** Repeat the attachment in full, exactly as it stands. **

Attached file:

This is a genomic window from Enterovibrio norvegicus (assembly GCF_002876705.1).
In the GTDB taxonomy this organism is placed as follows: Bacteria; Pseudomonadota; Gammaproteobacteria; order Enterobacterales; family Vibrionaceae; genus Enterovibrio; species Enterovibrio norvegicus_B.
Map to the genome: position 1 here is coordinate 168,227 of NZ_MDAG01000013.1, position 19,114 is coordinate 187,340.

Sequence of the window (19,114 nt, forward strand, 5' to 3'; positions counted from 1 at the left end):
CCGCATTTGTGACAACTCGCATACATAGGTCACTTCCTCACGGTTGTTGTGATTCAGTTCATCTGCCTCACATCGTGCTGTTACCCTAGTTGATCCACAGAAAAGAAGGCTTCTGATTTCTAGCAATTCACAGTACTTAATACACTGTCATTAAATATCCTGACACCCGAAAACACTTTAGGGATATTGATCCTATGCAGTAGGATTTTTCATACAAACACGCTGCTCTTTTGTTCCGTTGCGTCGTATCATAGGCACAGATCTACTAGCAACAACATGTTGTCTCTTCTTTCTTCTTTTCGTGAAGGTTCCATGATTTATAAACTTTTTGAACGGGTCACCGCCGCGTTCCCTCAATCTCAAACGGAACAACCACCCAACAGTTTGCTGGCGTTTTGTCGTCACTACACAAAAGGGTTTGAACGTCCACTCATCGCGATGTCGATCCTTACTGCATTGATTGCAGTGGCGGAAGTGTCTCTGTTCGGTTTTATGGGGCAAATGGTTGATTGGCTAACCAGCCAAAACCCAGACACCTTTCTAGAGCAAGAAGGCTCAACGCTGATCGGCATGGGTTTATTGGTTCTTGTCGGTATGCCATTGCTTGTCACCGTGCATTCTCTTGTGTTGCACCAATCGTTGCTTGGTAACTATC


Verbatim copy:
This is a genomic window from Enterovibrio norvegicus (assembly GCF_002876705.1).
In the GTDB taxonomy this organism is placed as follows: Bacteria; Pseudomonadota; Gammaproteobacteria; order Enterobacterales; family Vibrionaceae; genus Enterovibrio; species Enterovibrio norvegicus_B.
Map to the genome: position 1 here is coordinate 168,227 of NZ_MDAG01000013.1, position 19,114 is coordinate 187,340.

Sequence of the window (19,114 nt, forward strand, 5' to 3'; positions counted from 1 at the left end):
CCGCATTTGTGACAACTCGCATACATAGGTCACTTCCTCACGGTTGTTGTGATTCAGTTCATCTGCCTCACATCGTGCTGTTACCCTAGTTGATCCACAGAAAAGAAGGCTTCTGATTTCTAGCAATTCACAGTACTTAATACACTGTCATTAAATATCCTGACACCCGAAAACACTTTAGGGATATTGATCCTATGCAGTAGGATTTTTCATACAAACACGCTGCTCTTTTGTTCCGTTGCGTCGTATCATAGGCACAGATCTACTAGCAACAACATGTTGTCTCTTCTTTCTTCTTTTCGTGAAGGTTCCATGATTTATAAACTTTTTGAACGGGTCACCGCCGCGTTCCCTCAATCTCAAACGGAACAACCACCCAACAGTTTGCTGGCGTTTTGTCGTCACTACACAAAAGGGTTTGAACGTCCACTCATCGCGATGTCGATCCTTACTGCATTGATTGCAGTGGCGGAAGTGTCTCTGTTCGGTTTTATGGGGCAAATGGTTGATTGGCTAACCAGCCAAAACCCAGACACCTTTCTAGAGCAAGAAGGCTCAACGCTGATCGGCATGGGTTTATTGGTTCTTGTCGGTATGCCATTGCTTGTCACCGTGCATTCTCTTGTGTTGCACCAATCGTTGCTTGGTAACTATC